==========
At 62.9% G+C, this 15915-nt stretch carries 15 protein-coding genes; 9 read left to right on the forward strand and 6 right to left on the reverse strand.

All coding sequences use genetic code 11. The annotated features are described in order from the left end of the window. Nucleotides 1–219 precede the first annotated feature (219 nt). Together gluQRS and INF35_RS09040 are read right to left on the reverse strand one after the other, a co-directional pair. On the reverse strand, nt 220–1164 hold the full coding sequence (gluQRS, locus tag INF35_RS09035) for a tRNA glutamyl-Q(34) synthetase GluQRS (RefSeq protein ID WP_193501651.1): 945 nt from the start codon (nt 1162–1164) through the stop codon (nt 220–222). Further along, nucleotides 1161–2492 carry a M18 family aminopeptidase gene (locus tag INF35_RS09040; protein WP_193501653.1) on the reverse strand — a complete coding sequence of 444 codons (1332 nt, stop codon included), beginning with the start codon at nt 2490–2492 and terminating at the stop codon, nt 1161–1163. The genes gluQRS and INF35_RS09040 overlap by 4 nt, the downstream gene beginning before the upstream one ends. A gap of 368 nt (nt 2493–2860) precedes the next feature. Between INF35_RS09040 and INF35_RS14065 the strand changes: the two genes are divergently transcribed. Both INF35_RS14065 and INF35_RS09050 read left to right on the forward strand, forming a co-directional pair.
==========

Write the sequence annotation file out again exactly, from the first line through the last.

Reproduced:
At 62.9% G+C, this 15915-nt stretch carries 15 protein-coding genes; 9 read left to right on the forward strand and 6 right to left on the reverse strand.

All coding sequences use genetic code 11. The annotated features are described in order from the left end of the window. Nucleotides 1–219 precede the first annotated feature (219 nt). Together gluQRS and INF35_RS09040 are read right to left on the reverse strand one after the other, a co-directional pair. On the reverse strand, nt 220–1164 hold the full coding sequence (gluQRS, locus tag INF35_RS09035) for a tRNA glutamyl-Q(34) synthetase GluQRS (RefSeq protein ID WP_193501651.1): 945 nt from the start codon (nt 1162–1164) through the stop codon (nt 220–222). Further along, nucleotides 1161–2492 carry a M18 family aminopeptidase gene (locus tag INF35_RS09040; protein WP_193501653.1) on the reverse strand — a complete coding sequence of 444 codons (1332 nt, stop codon included), beginning with the start codon at nt 2490–2492 and terminating at the stop codon, nt 1161–1163. The genes gluQRS and INF35_RS09040 overlap by 4 nt, the downstream gene beginning before the upstream one ends. A gap of 368 nt (nt 2493–2860) precedes the next feature. Between INF35_RS09040 and INF35_RS14065 the strand changes: the two genes are divergently transcribed. Both INF35_RS14065 and INF35_RS09050 read left to right on the forward strand, forming a co-directional pair.